17 Nov 2010

Inquest Reports: The concept understood

The law of crimes requires a case to be built by the prosecution which puts the guilt of the accused beyond reasonable doubt. A number of procedural safeguards, therefore, are inbuilt in the run-up to the trial to ensure that none of the steps leading to determination of guilt of the accused are hushed up and rather the State machinery works in an efficient manner. Preparation of Inquest Reports is provided for under the Code of Criminal Procedure as a record of crime which even though not a substantive piece of evidence, is an important basis for determining the commission of the offence in as much as improper filing of inquest report can weaken the case of the prosecution.

In a recent decision [Brahm Swaroop v. State of U.P.] the Supreme Court explained the concept and the significance of Inquest Report in criminal trials in the following terms;
6. Undoubtedly, there are five blanks in the inquest report. The crime number and names of the accused have not been filled up. The column for filling up the penal provisions under which offences have been committed is blank. The time of incident and time of dispatch of the special report have not been mentioned. Therefore, Shri Tulsi has submitted that the FIR is ante-timed and there is manipulation in the case of the prosecution.
7. The whole purpose of preparing an inquest report under Section 174 of the Code of Criminal Procedure, 1973 (hereinafter referred to as ‘Cr.P.C’) is to investigate into and draw up a report of the apparent cause of death, describing such wounds as may be found on the body of the deceased and stating as in what manner, or by what weapon or instrument such wounds appear to have been inflicted. For the purpose of holding the inquest it is neither necessary nor obligatory on the part of the Investigating Officer to investigate into or ascertain who were the persons responsible for the death. The object of the proceedings under Section 174 Cr.PC is merely to ascertain whether a person died under suspicious circumstances or met with an unnatural death and, if so, what was its apparent cause. The question regarding the details of how the deceased was assaulted or who assaulted him or under what circumstances he was assaulted is foreign to the ambit and scope of such proceedings i.e. the inquest report is not the statement of any person wherein all the names of the persons accused must be mentioned. Omissions in the inquest report are not sufficient to put the prosecution out of court. The basic purpose of holding an inquest is to report regarding the apparent cause of death, namely, whether it is suicidal, homicidal, accidental or by some machinery etc. It is, therefore, not necessary to enter all the details of the overt acts in the inquest report. Evidence of eyewitnesses can not be discarded if their names do not figure in the inquest report prepared at the earliest point of time. The inquest report cannot be treated as substantive evidence but may be utilised for contradicting the witnesses of inquest. (See Podda Narayana & Ors. v. State of Andhra Pradesh, AIR 1975 SC 1252; Khujji v. State of Madhya Pradesh, AIR 1991 SC 1853; George & Ors. v. State of Kerala & Anr., (1998) 4 SCC 605; Shaikh Ayub v. State of Maharashtra, (1998) 9 SCC 521; Suresh Rai v. State of Bihar, (2000) 4 SCC 84; Amar Singh v. Balwinder Singh & Ors., (2003) 2 SCC 518; Radha Mohan Singh alias Lal Sahab & Ors. v. State of Uttar Pradesh, (2006) 2 SCC 450; and Aqeel Ahmad v. State of Uttar Pradesh, AIR 2009 SC 1271).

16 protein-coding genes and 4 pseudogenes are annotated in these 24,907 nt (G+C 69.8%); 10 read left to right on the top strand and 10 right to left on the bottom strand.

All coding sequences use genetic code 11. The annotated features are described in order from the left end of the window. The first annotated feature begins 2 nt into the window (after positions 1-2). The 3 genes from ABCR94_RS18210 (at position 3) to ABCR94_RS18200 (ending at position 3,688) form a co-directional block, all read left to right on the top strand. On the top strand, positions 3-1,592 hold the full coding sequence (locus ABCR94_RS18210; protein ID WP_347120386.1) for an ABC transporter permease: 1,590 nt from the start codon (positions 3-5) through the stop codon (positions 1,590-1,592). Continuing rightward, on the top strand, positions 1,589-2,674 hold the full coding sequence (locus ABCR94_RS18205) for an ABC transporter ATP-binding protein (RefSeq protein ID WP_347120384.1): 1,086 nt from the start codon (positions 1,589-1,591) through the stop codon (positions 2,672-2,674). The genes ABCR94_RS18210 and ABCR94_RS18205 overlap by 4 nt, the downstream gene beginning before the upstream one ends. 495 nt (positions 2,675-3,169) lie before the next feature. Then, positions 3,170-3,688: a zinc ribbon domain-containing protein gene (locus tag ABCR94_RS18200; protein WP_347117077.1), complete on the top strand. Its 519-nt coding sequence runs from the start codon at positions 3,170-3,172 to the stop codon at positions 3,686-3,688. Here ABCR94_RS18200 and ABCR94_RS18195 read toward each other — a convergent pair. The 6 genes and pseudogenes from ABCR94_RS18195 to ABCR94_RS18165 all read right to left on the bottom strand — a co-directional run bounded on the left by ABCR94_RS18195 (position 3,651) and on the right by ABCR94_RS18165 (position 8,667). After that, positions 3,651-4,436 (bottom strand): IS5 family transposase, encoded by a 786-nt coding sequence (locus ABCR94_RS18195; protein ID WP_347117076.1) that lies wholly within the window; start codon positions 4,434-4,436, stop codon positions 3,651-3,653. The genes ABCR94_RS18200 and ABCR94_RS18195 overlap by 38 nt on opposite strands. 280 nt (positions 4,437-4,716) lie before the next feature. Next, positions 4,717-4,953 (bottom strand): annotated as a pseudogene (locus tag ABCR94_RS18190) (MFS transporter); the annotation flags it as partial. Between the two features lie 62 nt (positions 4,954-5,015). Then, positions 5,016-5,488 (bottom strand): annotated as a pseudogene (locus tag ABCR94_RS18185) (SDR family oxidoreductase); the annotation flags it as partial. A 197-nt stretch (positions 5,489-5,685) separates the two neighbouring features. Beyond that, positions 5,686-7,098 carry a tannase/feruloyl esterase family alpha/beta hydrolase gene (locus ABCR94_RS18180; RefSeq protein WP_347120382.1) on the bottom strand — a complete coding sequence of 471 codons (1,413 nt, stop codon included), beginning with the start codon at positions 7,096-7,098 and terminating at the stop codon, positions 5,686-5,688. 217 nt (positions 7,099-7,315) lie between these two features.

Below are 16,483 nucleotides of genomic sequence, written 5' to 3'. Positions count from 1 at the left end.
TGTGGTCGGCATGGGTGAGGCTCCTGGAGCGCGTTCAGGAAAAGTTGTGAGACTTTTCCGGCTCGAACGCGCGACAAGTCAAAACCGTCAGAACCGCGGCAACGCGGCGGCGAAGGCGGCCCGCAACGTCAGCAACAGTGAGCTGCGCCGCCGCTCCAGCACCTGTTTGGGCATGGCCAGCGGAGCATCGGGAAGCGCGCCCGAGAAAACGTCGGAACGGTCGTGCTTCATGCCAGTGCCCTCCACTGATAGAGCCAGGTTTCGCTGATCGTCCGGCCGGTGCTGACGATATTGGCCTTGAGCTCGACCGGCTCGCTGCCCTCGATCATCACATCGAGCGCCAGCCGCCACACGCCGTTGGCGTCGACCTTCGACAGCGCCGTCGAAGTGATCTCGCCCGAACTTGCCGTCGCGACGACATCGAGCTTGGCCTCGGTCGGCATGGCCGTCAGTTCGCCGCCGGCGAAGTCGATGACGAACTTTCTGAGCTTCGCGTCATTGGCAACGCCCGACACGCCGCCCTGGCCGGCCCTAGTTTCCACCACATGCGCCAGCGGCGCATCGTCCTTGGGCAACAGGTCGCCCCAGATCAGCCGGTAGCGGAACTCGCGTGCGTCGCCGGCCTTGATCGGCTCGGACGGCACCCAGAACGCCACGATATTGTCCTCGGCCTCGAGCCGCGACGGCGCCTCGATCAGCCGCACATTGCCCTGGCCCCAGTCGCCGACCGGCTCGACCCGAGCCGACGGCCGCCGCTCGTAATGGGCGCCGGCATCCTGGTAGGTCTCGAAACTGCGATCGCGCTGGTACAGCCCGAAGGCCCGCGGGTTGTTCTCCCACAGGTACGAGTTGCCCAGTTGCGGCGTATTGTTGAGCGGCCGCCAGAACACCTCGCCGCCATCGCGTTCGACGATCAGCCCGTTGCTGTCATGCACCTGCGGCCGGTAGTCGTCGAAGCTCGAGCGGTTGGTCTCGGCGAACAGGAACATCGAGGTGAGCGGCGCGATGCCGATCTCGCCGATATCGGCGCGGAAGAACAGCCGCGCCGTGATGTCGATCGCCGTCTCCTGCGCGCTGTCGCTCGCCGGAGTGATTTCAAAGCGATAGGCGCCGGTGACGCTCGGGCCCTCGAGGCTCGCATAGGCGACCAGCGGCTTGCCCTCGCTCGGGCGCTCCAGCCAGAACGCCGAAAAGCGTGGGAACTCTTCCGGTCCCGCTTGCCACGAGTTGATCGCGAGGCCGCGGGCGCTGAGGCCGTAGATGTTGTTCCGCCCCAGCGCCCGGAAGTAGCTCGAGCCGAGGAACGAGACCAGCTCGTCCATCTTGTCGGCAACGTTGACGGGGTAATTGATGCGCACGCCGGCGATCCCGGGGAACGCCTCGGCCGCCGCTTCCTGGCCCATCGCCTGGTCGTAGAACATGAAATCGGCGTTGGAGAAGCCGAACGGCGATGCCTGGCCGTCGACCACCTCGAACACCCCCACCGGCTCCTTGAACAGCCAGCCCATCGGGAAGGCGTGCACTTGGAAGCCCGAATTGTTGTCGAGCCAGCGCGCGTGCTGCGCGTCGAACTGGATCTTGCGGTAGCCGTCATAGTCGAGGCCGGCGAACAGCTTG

8. In Radha Mohan Singh (supra), a three judge bench of this Court held:
“No argument on the basis of an alleged discrepancy, overwriting, omission or contradiction in the inquest report can be entertained unless the attention of the author thereof is drawn to the said fact and he is given an opportunity to explain when he is examined as a witness in court.”
9. Even where, the attention of the author of the inquest is drawn to the alleged discrepancy, overwriting, omission or contradiction in the inquest report and the author in his deposition has also admitted that through a mistake he omitted to mention the crime number in the inquest report, this Court has held that just because the author of the report had not been diligent did not mean that reliable and clinching evidence adduced by the eyewitnesses should be discarded by the Court. (Vide: Dr. Krishna Pal & Anr. v. State of Uttar Pradesh, (1996) 7 SCC 194).
10. In view of the law referred to hereinabove it cannot be held that any omission or discrepancy in the inquest is fatal to the prosecution’s case and such omissions would necessarily lead to the inference that FIR is ante-timed. ...

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